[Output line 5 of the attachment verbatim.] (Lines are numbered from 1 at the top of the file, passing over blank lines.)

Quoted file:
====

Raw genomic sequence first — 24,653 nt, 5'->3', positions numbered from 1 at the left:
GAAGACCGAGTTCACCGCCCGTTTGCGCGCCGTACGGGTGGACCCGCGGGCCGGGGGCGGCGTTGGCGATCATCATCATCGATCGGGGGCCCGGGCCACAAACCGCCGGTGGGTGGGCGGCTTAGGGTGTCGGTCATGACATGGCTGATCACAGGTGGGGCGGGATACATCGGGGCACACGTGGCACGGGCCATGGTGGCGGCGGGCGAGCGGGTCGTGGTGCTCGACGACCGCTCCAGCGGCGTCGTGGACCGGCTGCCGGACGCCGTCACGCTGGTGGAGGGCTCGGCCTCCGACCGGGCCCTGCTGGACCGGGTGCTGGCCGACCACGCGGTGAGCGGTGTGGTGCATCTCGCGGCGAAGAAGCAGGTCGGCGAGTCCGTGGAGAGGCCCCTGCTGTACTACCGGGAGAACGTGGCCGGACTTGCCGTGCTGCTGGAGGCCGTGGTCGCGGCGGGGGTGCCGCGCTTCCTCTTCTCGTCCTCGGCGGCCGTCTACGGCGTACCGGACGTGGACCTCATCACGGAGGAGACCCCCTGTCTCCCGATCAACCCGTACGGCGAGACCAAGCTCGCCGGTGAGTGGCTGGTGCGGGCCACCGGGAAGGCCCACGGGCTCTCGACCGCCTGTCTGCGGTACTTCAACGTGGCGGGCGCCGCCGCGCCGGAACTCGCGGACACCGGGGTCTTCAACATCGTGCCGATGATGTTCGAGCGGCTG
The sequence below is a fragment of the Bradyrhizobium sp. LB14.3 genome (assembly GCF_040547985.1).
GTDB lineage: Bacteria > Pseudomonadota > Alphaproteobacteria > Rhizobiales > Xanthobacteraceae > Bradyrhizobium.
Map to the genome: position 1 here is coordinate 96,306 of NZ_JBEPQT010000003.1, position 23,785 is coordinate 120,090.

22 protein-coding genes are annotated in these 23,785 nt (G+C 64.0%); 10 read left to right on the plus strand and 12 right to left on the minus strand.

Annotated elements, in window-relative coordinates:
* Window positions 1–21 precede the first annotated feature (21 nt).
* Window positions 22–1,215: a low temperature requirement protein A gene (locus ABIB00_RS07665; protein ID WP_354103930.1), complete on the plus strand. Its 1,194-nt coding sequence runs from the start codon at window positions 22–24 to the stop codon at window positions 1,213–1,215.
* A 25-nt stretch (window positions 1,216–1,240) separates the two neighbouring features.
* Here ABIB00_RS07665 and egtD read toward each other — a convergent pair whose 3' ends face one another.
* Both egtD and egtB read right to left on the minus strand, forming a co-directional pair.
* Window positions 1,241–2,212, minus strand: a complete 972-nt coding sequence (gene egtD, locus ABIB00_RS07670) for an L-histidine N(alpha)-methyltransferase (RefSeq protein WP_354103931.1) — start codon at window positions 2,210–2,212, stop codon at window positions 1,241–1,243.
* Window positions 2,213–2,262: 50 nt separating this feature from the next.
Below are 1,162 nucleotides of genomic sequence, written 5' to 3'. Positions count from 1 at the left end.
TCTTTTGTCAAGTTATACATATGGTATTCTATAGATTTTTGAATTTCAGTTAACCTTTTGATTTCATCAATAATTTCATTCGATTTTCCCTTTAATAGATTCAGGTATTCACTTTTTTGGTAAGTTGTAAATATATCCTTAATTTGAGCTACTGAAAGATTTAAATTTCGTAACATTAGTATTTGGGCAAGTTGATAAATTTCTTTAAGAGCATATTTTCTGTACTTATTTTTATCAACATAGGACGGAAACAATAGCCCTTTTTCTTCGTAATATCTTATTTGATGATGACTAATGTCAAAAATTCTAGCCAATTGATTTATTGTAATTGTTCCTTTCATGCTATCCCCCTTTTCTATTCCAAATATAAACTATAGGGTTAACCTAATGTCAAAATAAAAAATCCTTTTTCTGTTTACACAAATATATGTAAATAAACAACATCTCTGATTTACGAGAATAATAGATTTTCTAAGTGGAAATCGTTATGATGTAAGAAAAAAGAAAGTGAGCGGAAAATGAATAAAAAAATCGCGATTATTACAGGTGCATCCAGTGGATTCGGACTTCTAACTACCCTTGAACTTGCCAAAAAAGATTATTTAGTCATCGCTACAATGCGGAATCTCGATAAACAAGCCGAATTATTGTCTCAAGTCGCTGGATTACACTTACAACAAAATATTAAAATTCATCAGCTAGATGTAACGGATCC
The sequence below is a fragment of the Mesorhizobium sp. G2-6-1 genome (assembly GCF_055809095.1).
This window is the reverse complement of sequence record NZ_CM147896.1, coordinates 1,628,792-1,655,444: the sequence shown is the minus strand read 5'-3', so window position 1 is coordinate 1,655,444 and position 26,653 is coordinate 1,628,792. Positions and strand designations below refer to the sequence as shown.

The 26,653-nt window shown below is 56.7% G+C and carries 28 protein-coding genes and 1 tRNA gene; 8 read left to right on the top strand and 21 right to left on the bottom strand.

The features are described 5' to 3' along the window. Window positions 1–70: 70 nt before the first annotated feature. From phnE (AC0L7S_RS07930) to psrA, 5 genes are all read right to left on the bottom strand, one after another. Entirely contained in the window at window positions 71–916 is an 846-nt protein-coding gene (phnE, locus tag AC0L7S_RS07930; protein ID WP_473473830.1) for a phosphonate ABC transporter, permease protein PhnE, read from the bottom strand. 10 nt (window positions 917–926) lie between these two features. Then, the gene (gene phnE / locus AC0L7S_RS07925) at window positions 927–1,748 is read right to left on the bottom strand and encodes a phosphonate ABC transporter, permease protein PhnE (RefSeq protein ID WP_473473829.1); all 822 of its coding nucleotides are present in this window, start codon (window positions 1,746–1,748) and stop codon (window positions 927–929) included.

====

Map to the genome: position 1 here is coordinate 96,306 of NZ_JBEPQT010000003.1, position 23,785 is coordinate 120,090.